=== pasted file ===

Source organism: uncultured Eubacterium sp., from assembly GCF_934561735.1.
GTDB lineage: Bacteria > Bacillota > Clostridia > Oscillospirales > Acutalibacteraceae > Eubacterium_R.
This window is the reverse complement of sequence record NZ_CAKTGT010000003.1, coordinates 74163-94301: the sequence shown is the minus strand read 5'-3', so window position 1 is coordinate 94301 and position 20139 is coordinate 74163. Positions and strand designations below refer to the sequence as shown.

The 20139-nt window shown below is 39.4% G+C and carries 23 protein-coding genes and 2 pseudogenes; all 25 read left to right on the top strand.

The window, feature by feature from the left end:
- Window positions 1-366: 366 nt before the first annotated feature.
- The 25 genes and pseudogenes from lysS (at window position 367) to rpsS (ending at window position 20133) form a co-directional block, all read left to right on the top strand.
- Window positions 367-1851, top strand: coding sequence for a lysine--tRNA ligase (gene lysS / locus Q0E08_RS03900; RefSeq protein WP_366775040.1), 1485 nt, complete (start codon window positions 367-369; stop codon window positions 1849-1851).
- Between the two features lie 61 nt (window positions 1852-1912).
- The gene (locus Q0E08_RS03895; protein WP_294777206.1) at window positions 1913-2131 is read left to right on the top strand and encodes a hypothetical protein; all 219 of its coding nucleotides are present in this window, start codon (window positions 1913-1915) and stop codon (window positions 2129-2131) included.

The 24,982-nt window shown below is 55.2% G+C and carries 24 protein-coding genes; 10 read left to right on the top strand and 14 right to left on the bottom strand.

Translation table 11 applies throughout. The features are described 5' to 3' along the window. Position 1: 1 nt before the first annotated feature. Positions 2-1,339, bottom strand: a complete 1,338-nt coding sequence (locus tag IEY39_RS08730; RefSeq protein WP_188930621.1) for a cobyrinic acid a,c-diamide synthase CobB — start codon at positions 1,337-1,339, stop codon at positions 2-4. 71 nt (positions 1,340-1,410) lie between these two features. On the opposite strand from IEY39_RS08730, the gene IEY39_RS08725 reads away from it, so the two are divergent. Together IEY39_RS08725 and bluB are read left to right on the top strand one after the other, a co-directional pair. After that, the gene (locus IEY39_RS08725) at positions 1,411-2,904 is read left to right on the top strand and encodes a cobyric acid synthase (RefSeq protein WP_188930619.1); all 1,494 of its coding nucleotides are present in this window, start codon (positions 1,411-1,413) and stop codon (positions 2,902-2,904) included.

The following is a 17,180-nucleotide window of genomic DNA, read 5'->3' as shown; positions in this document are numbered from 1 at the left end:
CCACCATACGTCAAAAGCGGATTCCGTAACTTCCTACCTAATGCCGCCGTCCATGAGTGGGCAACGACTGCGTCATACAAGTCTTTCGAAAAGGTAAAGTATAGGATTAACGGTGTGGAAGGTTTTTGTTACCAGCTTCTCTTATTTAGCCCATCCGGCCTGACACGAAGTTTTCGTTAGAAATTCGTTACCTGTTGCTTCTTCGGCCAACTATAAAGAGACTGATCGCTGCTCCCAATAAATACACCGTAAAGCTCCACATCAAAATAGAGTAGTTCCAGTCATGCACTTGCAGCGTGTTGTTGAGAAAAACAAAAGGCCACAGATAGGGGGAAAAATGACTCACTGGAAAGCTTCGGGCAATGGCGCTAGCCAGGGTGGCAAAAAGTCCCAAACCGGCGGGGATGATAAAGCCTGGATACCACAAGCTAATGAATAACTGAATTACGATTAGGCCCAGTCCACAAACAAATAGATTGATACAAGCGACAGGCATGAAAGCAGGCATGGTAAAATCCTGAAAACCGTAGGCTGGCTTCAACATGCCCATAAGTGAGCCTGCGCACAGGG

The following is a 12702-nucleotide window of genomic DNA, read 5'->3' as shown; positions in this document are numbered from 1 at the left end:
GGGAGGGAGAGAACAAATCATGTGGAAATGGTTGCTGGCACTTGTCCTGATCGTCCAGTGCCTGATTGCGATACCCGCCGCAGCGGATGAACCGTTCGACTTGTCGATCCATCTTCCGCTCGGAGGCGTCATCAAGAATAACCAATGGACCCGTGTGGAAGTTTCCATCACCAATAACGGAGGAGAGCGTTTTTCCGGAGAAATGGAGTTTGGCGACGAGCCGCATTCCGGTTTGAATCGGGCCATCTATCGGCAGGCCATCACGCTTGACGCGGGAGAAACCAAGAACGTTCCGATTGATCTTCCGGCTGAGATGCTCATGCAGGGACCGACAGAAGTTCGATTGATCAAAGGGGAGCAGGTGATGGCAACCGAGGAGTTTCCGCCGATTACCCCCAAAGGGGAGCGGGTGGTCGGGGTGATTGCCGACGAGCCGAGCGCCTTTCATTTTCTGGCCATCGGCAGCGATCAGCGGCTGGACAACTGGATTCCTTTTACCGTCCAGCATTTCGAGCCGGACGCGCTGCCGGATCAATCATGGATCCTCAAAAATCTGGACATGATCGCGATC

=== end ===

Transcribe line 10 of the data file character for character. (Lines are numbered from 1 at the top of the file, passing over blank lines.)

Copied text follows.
- The gene (locus Q0E08_RS03895; protein WP_294777206.1) at window positions 1913-2131 is read left to right on the top strand and encodes a hypothetical protein; all 219 of its coding nucleotides are present in this window, start codon (window positions 1913-1915) and stop codon (window positions 2129-2131) included.